Butler’s Federals advanced from Fort Monroe on May 23, moving toward Hampton. The general then stirred controversy once more. When three slaves belonging to a Confederate colonel escaped to Fort Monroe, Butler refused the colonel’s request (made through an agent) to return them. The slaves had been building a Confederate battery on the Peninsula, and Butler would not allow them to continue working against the U.S. Butler announced, “I shall hold these Negroes as contraband of war.”

Butler wrote: “Major Cary of Virginia asked if I did not feel myself bound by my constitutional obligations to deliver up fugitives under the Fugitive-Slave Act. To this I replied that the Fugitive-Slave Act did not affect a foreign country, which Virginia claimed to be, and she must reckon it one of the infelicities of her position that in so far at least she was taken at her word.”

Butler proclaimed that he would only return the slaves if the owner swore allegiance to the U.S. and stopped using them to resist Federal authority by building defenses. Declaring slaves to be “contraband of war” set a precedent that encouraged other slaves to flee to Federal military camps in search of freedom. Northern newspapers soon applied the term “contraband” to the increasing number of slaves who risked harsh punishment by fleeing from their masters. Butler’s action embarrassed the Lincoln administration because it did not yet have a policy for dealing with fugitives. This sparked intense debate among the administration, Congress, and the military.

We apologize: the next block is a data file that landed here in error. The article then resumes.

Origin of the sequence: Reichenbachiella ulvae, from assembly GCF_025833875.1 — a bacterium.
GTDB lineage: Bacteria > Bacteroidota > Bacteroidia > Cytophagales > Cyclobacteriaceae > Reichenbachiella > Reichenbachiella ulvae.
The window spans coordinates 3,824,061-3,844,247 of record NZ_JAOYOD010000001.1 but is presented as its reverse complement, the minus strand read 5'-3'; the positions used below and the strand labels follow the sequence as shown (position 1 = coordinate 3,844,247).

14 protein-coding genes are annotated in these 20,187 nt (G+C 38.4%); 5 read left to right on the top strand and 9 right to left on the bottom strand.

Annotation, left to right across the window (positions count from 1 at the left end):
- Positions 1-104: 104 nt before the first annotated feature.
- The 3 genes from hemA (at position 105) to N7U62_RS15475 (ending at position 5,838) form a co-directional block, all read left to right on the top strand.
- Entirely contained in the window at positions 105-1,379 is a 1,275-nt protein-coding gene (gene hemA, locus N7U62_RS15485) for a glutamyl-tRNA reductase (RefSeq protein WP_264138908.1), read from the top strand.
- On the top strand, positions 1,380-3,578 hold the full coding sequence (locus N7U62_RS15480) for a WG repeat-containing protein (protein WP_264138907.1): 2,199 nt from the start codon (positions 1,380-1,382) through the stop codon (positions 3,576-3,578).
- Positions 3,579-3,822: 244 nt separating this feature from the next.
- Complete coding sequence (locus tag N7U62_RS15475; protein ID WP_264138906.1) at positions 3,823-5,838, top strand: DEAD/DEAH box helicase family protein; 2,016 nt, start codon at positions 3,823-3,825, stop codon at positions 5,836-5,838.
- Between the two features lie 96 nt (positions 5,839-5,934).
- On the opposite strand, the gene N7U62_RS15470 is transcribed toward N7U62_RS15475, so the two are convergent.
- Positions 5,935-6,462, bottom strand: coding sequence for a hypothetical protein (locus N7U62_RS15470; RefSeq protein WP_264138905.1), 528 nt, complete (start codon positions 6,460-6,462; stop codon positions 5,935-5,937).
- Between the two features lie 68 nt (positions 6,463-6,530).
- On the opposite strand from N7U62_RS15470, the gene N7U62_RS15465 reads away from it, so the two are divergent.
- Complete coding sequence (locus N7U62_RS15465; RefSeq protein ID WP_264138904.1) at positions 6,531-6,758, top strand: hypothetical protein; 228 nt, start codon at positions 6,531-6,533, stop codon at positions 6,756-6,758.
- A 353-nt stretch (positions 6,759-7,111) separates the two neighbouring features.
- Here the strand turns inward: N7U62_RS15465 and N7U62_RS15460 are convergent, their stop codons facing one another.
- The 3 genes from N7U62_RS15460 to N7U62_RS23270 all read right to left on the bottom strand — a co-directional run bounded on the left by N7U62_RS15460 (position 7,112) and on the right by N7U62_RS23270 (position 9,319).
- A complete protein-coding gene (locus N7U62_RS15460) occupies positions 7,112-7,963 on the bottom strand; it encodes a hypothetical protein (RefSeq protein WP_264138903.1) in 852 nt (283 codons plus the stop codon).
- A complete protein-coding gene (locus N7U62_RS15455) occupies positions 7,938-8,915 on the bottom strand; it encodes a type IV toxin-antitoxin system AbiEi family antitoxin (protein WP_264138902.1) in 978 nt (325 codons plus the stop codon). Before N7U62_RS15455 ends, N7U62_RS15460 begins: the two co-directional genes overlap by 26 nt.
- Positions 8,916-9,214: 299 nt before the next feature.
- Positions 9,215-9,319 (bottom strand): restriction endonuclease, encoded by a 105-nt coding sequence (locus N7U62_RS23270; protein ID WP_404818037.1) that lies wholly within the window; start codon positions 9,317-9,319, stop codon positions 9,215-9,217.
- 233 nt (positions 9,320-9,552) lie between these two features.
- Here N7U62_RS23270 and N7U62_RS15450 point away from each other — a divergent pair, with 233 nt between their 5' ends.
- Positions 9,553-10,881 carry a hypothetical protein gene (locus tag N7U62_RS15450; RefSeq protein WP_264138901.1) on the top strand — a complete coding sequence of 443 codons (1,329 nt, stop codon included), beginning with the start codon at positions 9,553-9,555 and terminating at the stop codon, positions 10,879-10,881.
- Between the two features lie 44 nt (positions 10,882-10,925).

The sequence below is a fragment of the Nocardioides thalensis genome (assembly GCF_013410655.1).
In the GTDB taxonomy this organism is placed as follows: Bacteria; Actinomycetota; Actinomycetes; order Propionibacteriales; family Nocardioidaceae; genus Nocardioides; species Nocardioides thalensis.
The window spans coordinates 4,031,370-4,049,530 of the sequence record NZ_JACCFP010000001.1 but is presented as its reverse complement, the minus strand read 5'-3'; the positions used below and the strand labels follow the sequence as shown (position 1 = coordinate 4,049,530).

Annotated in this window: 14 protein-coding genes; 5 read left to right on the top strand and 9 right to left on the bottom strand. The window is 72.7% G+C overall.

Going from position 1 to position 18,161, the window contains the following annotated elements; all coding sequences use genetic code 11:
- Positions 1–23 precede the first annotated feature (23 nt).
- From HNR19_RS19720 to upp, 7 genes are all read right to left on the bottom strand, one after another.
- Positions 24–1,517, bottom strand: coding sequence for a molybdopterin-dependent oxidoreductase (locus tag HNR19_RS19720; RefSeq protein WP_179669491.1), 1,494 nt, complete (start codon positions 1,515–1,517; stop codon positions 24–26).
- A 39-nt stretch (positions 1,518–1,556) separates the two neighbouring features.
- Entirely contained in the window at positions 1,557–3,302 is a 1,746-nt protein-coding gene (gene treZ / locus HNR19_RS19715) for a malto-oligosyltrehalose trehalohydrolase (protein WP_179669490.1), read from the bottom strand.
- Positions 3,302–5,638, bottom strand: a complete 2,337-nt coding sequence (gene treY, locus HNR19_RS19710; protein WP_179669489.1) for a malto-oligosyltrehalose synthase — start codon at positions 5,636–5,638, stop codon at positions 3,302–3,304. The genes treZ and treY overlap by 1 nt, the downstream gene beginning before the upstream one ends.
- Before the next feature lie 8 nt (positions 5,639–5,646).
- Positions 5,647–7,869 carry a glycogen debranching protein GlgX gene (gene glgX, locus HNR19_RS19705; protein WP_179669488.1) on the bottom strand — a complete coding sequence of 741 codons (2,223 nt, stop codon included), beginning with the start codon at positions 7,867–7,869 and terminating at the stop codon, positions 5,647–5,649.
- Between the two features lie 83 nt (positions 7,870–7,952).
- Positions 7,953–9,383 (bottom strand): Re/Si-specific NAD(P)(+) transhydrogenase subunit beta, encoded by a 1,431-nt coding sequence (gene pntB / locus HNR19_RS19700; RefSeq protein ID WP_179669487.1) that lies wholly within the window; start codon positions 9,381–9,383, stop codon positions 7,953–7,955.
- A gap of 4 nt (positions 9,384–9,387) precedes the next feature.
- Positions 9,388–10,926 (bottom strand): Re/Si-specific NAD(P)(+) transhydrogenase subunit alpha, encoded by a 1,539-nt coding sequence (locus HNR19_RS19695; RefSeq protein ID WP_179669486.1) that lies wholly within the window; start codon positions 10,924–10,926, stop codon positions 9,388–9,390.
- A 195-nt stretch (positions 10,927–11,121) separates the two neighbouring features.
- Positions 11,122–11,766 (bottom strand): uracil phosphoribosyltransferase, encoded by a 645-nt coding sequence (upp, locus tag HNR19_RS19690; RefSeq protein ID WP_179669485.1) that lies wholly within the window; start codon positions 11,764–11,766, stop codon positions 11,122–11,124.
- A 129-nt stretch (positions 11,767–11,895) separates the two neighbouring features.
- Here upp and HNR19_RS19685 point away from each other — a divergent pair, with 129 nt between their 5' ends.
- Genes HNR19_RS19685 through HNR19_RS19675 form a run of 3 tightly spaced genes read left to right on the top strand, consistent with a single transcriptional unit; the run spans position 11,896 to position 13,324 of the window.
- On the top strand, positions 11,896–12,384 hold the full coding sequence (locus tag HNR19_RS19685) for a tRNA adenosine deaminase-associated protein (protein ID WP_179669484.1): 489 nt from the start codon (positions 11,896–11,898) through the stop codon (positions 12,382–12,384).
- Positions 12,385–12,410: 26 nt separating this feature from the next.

Nearly 70 slaves escaped to Fort Monroe within three days, and by month’s end about 1,000 slaves had gathered there, with hundreds of other fugitives heading for Federal lines at other locales. On the 30th, Secretary of War Cameron instructed Butler on how to deal with these contrabands: instead of returning them to their masters, they were to be fed and sheltered, and then put to work without pay while keeping records of their labor. Thus, they would continue as slaves, except their new master would be the Federal military.

Meanwhile, the Federal push toward Newport News continued. Around 7 a.m. on May 27, Butler deployed a force via transports to his objective, eight miles inland from Fort Monroe overlooking the mouth of the James River. The forces landed and built defensive works that included a fortification named Camp Butler. Butler reported that the camp “will be able to hold itself against any force that may be brought against it.”

The next day, Butler’s forces captured Newport News without opposition. This expanded the Federal base of operations around Fort Monroe; it also gave Federals potential to threaten Yorktown, the York River, or even Norfolk and Petersburg. This initiated the second of four proposed invasions of Virginia; the others were at Alexandria and Arlington, western Virginia, and Manassas.

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Sources